The U.S. Department of Energy (DOE) has reported results of tests conducted at Jacksonville Electric Authority (JEA)’s Northside power plant using mid-to-low-sulfur coal showing the facility to be one of the cleanest burning coal-fired power plants in the world. The plant utilizes Forster Wheeler’s circulating fluidized bed combustion (CFB) technology.
A part of DOE’s Clean Coal Technology Demonstration Program, the JEA project is a repowering demonstration of the operating and environmental performance of Foster Wheeler’s utility-scale CFB technology on a range of high-sulfur coals and blends of coal and high-sulfur petroleum coke. The 300 MW demonstration unit has a non-demonstration twin, and together they produce 600 MW of baseload power. The demonstration unit is the largest CFB demonstration unit in the United States and scales up CFB technology to sizes preferred for adding new plants and repowering. Rather than capturing pollutants from flue gases after combustion, CFBs capture most pollutants inside the boiler during combustion.
Tests using Illinois No. 6 coal eliminated more than 98 percent of sulfur emissions and held them to measured levels as low as 0.08 pounds per million mmBtu of fuel use. At this level, SO2 emissions were 94 percent below the general limits set for high-sulfur coal in federal law and regulation and almost 50 percent below project design limits. All other emissions were also under the levels set either in design or by federal law and regulation.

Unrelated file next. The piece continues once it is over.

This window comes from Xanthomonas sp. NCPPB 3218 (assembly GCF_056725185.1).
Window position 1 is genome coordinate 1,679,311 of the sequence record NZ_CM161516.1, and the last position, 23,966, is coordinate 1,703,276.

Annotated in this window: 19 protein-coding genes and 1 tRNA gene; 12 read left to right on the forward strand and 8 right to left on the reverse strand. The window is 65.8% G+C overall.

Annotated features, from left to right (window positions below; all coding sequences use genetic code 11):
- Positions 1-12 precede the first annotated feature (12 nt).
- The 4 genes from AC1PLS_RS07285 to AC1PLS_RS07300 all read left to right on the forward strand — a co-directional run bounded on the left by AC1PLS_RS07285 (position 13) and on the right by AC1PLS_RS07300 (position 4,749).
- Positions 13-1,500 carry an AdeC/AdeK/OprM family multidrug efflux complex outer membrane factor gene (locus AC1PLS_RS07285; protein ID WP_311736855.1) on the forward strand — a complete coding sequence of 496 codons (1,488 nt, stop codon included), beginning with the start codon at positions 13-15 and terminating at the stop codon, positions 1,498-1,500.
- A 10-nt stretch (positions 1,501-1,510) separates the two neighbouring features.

The JEA demonstration also proved ultra-clean in other tests. Similar results were obtained with Pittsburgh No. 8 coal and with petroleum coke. The latter was burned in blends with coal of 50 and 80 percent petcoke.
Foster Wheeler designed and supplied the CFB boilers, provided environmental permitting, engineering, procurement, and construction management services, and supplied and erected the air pollution control systems, chimney, limestone preparation system, and ash handling systems.
“These results clearly demonstrate that Foster Wheeler CFB technology can be used at utility scale to offer electricity producers the flexibility to use a variety of fuels,” said Bernard Cherry, CEO of Foster Wheeler Global Power Group. “That includes the ability to use abundant and lower-cost mid- to high-sulfur coal, while cutting emissions to a fraction of federal limits.” p
The cover illustration of Power Engineering magazine’s June issue depicts the worker on the far left wearing blue rubber gloves while holding a meter. A reader notes that while OSHA recognizes the use of rubber gloves to maintain dexterity when performing a limited, short-time task, safe work practice and most manufacturers’ instructions require the worker to wear an outer protective leather glove over the rubber glove. p